The eccentricity in Mars' orbit means that it is . Credit: NASA

When it comes to space, the word eccentricity nearly always refers to orbital eccentricity, or the eccentricity of the orbit of an astronomical body, like a planet, star, or moon. In turn, this relies on a mathematical description, or summary, of the body’s orbit, assuming Newtonian gravity (or something very close to it). Such orbits are approximately elliptical in shape, and a key parameter describing the ellipse is its eccentricity.

In simple terms, a circular orbit has an eccentricity of zero, and a parabolic or radial orbit an eccentricity of 1 (if the orbit is hyperbolic, its eccentricity is greater than 1); of course, if the eccentricity is 1 or greater, the ‘orbit’ is a bit of a misnomer!

In a planetary system with more than one planet (or for a planet with more than one moon, or a multiple star system other than a binary), orbits are only approximately elliptical, because each planet has a gravitational pull on every other one, and these accelerations produce non-elliptical orbits. And modeling orbits assuming the theory of general relativity describes gravity also leads to orbits which are only approximately elliptical (this is particular so for binary pulsars).

Nonetheless, orbits are nearly always summarized as ellipses, with eccentricity as one of the key orbital parameters. Why? Because this is very convenient, and because deviations from ellipses can be easily described by small perturbations.

The formula for eccentricity, in a two-body system under Newtonian gravity, is relatively easy to write, but, unfortunately, beyond the capabilities of the HTML coding of this webpage.

However, if you know the maximum distance of a body, from the center of mass – the apoapsis (apohelion, for solar system planets), ra – and the minimum such distance – the periapsis (perihelion), rp – then the eccentricity, e, of the orbit is just:

E = (ra – rp)/( ra+ rp)

Eccentricity of an Orbit (UCAR), Eccentricity of Earth’s Orbit (National Solar Observatory), and Equation of Time (University of Illinois) are websites with more on eccentricity.

Universe Today articles on eccentricity? Sure! For example: Measuring the Moon’s Eccentricity at Home, Buffy the Kuiper Belt Object, and Lake Asymmetry on Titan Explained.

Two Astronomy Cast episodes in which eccentricity is important are Neptune, and Earth; well worth listening to.


Neptune's largest Moon, Triton. Astronomers think that Triton is a captured Kuiper Belt Object. Credit: NASA/JPL

When objects in the Solar System orbit other objects, they can either go in a regular prograde direction, or in a retrograde direction.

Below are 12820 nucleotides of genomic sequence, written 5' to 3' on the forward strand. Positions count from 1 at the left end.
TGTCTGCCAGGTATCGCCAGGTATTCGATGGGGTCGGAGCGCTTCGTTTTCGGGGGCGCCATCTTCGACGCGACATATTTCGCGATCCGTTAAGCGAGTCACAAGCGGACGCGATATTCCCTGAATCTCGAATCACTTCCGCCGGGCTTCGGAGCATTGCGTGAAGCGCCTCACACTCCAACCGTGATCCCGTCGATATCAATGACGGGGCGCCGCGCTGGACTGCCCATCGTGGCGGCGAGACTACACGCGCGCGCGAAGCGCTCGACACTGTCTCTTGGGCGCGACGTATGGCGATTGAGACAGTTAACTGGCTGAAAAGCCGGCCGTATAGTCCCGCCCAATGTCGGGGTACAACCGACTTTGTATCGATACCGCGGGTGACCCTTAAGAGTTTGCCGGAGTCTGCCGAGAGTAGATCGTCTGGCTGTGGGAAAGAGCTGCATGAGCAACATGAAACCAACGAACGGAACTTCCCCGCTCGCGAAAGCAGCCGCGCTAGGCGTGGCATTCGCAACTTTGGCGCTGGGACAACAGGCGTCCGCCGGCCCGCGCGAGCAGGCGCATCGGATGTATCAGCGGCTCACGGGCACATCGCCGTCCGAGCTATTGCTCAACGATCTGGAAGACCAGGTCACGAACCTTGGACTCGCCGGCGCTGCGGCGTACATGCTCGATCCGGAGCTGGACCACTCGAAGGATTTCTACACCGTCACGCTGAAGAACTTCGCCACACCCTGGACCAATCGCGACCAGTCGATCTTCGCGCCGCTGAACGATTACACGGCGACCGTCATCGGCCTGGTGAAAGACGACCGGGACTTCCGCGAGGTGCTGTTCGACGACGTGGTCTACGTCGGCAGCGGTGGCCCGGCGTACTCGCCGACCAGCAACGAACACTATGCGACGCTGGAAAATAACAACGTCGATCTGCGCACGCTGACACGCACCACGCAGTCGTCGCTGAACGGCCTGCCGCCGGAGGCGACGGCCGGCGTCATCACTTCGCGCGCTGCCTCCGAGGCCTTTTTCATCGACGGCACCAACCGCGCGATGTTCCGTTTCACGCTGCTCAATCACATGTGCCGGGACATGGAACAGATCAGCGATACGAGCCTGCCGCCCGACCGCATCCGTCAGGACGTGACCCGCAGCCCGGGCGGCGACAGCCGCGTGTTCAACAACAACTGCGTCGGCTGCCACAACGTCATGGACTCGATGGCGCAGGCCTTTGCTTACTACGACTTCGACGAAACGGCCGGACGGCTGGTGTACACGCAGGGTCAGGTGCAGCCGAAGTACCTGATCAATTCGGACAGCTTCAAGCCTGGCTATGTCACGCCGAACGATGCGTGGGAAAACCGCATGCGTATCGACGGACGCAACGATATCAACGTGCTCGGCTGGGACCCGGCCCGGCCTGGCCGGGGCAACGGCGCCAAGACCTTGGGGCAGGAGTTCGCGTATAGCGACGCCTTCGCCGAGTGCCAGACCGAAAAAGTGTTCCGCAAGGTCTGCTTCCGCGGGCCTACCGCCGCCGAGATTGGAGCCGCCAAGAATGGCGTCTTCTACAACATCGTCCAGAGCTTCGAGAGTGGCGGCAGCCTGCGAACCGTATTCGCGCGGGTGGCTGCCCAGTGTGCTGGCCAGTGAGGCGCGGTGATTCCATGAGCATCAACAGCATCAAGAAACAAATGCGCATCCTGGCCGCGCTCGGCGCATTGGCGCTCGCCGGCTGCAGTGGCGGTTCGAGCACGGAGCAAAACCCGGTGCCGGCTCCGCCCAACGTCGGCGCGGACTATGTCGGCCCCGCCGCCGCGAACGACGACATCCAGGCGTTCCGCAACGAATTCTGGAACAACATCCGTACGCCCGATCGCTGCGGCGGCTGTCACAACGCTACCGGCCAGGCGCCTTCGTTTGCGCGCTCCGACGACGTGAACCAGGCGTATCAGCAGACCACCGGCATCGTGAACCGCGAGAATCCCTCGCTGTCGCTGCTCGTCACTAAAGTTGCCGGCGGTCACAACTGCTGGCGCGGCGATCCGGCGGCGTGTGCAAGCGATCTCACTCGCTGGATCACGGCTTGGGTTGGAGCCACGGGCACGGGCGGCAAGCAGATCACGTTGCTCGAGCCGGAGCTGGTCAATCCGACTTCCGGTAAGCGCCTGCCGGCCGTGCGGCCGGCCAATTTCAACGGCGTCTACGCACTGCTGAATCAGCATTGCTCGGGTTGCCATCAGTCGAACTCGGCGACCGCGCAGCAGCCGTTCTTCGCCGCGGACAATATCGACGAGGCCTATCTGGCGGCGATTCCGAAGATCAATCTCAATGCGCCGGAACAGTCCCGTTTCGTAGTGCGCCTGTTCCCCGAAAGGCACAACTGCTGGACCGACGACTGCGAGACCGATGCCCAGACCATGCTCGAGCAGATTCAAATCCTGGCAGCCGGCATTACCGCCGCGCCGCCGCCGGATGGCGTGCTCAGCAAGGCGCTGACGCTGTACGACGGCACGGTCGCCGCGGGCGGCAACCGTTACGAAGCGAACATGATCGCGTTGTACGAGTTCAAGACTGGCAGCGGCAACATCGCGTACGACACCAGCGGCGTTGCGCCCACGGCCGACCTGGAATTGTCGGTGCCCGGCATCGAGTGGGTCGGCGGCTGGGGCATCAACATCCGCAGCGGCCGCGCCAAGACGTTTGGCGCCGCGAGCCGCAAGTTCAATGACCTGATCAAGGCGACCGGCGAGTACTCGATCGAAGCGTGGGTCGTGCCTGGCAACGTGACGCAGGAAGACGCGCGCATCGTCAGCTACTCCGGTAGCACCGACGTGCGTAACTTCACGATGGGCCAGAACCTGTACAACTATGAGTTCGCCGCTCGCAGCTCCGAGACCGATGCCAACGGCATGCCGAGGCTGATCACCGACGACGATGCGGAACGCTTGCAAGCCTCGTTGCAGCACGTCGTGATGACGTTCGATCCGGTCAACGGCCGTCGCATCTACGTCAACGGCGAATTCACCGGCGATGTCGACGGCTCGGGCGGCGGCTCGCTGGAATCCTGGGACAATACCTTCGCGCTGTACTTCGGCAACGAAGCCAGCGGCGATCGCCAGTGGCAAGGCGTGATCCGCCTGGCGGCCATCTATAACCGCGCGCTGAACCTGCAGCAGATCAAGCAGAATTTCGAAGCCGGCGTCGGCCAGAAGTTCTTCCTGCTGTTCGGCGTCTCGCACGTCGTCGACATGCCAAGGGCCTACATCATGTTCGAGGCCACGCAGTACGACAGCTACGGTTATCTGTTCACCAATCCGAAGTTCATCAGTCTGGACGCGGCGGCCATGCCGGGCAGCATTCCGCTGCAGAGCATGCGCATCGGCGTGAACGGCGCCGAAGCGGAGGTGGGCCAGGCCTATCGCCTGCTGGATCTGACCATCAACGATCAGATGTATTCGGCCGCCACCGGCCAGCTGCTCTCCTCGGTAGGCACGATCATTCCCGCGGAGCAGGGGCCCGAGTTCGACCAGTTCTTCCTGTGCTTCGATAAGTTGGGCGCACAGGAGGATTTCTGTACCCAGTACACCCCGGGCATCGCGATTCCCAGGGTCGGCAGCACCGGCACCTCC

Almost all of the orbits in the Solar System are caused by the initial collapse of the Solar System 4.6 billion years ago from the solar nebula. As the cloud of gas and dust collapsed down into the stellar disk, the conservation of angular momentum caused the disk to rotate. The Sun formed out of a bulge in the center of the Solar System, and the planets formed out of lumps in the protoplanetary disk.

And so, all of the planets in the Solar System orbit in a prograde direction. And then the planets themselves also collapsed down, and started rotating because of the conservation of angular momentum. And again, almost all of the planets rotate in a prograde direction; except one: Venus. When seen from above their north pole, all the planets rotate in a counter-clockwise direction. But Venus is actually rotating in a clockwise direction.

It’s believed that most of the moons in the Solar System formed in place around their planets. And so they orbit in a prograde direction as well, orbiting in the same direction that their planet turns. There are a few exceptions; however, like Neptune’s moon Titan, which orbits in a retrograde direction.

Because the Earth and the planets are orbiting the Sun, we get a changing perspective of their position as we go around the Sun. The planets can seem to slow down, stop, and then move backwards in the sky. Of course, they’re not actually going backwards in their orbit, but we’re seeing that from our perspective. When the planets move in this backwards direction, they’re said to be “in retrograde”. And then they start moving forward again and come out of retrograde.

We’ve written a few articles about retrograde orbits for Universe Today. Here’s an article about Mercury in retrograde, the 2009 Mercury retrograde dates, and here’s an article about Venus in retrograde.

If you’d like more information on orbits, check out this cool list of orbit diagrams. And here’s more info on Neptune’s moon Triton, which follows a retrograde orbit.

We’ve also done an episode of Astronomy Cast about Neptune. Listen here, Episode 63: Neptune.